Correctional facility to test all juveniles for COVID-19

CONCORD, N.C. (AP) — The North Carolina Department of Public Safety says all juveniles held at the Stonewall Jackson Youth Development Center will be tested for COVID-19 after a staff member reported testing positive for the coronavirus Friday. The agency in a statement Saturday said the employee has been off work since May 10 after notifying management about a potential exposure to the virus. The employee showed symptoms Wednesday and was tested that day. Facility director Peter Brown says no juveniles have shown symptoms associated with COVID-19. He says two living units have been placed on quarantine, and children there are being monitored twice a day for symptoms.

Patient testing for virus in N. Carolina to expand greatly

RALEIGH, N.C. (AP) — North Carolina health officials are expanding greatly the scope of COVID-19 testing by encouraging doctors to order tests for higher-risk individuals even when they show no symptoms. The new protocol announced on Friday comes as North Carolina has shown a significant jump in completed tests thanks to more laboratory capacity and materials. People who could now get the test without showing illness signs include people age 65 or over, African American residents, prisoners, grocery-store clerks and first responders. State health Secretary Mandy Cohen says her agency is also moving toward periodic testing of all nursing home residents and staff.

Durham keeps stay-at-home order in place indefinitely

DURHAM, N.C. (AP) — The mayor of a North Carolina city is keeping a stay-at-home order in place since late March because of the COVID-19 pandemic in effect indefinitely. News sources report Durham Mayor Steve Schewel announced on Friday that a revised order will largely conform to Gov. Roy Cooper’s latest statewide order, allowing most businesses to operate if they adhere to strict cleaning protocols and take steps to ensure social distancing for both customers and employees. But Schewel said the local order will continue to be stricter than the state’s in several ways, including requiring people to cover their faces in public whenever social distancing isn’t feasible.

N. Carolina governor defends rules for businesses, churches

RALEIGH, N.C. (AP) — North Carolina Democratic Gov. Roy Cooper is defending details of his eased stay-at-home order against criticisms by Republican elected officials and the latest weekly protests at his home. Cooper’s altered COVID-19 order allows more businesses to open, but barber shops, movie theater and gyms remain closed. He’s also keeping narrow the exceptions for churches to hold services indoors. Cooper said on Tuesday that “pandemics cannot be partisan” and talked about how he signed a bipartisan COVID-19 funding bill recently. Hundreds of demonstrators critical of his stay-at-home order rallied again in front of the Executive Mansion on Tuesday.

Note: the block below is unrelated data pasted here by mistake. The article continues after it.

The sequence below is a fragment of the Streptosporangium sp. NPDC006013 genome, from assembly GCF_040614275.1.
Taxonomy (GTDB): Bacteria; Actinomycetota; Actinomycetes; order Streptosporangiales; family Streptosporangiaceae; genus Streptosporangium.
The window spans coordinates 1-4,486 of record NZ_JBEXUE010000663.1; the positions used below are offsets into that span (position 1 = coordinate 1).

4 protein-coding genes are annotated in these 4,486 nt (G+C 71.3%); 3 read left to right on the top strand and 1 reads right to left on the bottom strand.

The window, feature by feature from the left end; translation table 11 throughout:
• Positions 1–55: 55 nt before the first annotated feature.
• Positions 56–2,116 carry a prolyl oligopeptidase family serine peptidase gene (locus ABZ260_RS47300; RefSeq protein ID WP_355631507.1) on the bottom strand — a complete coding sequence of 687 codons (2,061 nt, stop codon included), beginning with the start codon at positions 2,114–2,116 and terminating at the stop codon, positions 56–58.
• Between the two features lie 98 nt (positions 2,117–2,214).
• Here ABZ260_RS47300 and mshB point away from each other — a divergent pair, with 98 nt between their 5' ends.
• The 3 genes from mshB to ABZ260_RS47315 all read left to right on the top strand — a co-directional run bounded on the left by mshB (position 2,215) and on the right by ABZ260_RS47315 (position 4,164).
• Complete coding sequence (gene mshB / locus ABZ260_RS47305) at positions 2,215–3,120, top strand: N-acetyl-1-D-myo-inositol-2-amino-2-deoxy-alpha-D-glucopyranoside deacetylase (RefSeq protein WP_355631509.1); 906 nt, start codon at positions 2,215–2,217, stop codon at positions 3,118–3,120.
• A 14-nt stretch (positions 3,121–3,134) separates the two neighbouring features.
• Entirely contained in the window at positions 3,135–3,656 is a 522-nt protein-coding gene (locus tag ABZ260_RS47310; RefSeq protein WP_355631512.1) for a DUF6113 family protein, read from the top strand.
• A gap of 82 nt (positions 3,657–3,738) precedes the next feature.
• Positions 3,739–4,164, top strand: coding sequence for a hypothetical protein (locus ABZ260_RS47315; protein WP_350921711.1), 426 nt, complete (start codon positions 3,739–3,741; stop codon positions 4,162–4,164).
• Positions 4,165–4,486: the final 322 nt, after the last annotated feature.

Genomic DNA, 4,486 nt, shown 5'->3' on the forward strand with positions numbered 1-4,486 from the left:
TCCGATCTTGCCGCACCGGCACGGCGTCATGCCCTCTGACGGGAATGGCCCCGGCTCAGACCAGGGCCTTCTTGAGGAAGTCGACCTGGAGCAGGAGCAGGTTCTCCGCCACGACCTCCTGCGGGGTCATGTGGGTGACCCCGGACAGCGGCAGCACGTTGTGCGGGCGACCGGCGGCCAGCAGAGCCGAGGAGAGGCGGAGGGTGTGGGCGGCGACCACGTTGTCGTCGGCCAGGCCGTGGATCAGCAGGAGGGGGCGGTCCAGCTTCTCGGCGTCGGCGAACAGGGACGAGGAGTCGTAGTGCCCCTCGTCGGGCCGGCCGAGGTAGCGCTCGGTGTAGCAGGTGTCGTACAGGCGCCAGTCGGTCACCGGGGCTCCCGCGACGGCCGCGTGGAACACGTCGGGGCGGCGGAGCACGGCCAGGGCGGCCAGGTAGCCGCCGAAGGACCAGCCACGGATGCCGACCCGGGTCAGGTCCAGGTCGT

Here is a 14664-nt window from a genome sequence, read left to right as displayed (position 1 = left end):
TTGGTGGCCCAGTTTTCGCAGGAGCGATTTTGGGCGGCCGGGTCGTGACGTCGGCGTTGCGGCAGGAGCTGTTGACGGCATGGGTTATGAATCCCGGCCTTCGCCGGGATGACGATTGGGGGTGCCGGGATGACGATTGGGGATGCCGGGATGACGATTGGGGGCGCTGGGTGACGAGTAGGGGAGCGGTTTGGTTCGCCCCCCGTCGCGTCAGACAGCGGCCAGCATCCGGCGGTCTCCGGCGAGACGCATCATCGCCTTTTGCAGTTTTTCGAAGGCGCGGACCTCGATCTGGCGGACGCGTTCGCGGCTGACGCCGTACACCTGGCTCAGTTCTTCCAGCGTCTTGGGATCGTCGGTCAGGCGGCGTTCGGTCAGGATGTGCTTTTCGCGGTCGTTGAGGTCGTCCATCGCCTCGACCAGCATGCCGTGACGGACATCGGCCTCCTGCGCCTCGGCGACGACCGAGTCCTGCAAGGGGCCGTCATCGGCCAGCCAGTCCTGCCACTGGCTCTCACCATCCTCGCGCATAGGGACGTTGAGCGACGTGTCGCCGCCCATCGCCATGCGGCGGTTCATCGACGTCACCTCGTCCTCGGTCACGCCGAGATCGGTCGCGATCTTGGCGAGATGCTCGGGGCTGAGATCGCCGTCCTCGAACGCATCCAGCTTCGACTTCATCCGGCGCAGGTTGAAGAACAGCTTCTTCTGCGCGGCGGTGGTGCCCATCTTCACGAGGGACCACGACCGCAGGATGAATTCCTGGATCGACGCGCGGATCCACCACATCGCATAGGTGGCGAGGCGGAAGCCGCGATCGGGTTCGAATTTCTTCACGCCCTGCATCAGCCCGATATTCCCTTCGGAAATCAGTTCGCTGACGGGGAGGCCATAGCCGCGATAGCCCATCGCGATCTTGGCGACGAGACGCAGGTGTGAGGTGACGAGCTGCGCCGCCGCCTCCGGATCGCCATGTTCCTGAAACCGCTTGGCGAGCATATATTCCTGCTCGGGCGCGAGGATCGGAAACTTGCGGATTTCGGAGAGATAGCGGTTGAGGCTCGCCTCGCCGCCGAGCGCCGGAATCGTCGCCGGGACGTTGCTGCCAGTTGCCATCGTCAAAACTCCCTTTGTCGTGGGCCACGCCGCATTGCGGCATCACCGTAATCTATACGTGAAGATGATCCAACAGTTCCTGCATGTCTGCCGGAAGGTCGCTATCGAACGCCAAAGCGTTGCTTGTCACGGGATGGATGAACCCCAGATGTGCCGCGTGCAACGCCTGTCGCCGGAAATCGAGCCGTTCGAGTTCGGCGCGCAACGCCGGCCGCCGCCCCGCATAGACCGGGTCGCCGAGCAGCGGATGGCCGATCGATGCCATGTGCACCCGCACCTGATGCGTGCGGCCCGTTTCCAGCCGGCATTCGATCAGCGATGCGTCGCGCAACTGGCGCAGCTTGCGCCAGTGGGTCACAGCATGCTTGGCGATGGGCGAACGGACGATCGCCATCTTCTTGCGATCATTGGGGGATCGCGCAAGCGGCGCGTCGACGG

North Carolina Democrats to hold state convention online

RALEIGH, N.C. (AP) — The North Carolina Democratic Party will hold its state convention online next month in keeping with social distancing rules from the coronavirus pandemic. The virtual convention is set for June 6 and will feature appearances by statewide candidates and other special guests. Convention business includes picking those who will serve as Democratic National Convention delegates and on the party’s slate of presidential electors. The state Republican Party had planned to hold its convention in Greenville this weekend, but it’s been pushed back to July. Both state parties have been holding local activities online in recent weeks.

N.C. stay-at-home order eased starting late Friday

RALEIGH, N.C. (AP) — North Carolina residents will be able to frequent reopening businesses and parks as Gov. Roy Cooper’s modified statewide stay-at-home order to address COVID-19 takes effect. More North Carolina businesses can be open starting Friday afternoon as long as they limit customer occupancy. All but one state park will be open starting Saturday. Restaurants are still barred from offering dine-in options for at least another two weeks. And, barber shops, gyms and movie theaters will remain closed. Cooper and state health officials are urging people to remain vigilant in keeping their distance and washing their hands.

Absentee ballots now getting mailed for N.C. Congress runoff

RALEIGH, N.C. (AP) — North Carolina election administrators say voters shouldn’t fear the new coronavirus while casting ballots in next month’s primary runoff for a congressional seat in the mountains. Election boards in 17 counties within the 11th Congressional District will begin on Friday mailing absentee ballots to voters requesting them for the June 23 GOP runoff between Lynda Bennett and Madison Cawthorn. Mail-in ballots are likely to be in higher demand due to the COVID-19 outbreak. State elections Executive Director Karen Brinson Bell says safety precautions also will be in place at in-person voting sites.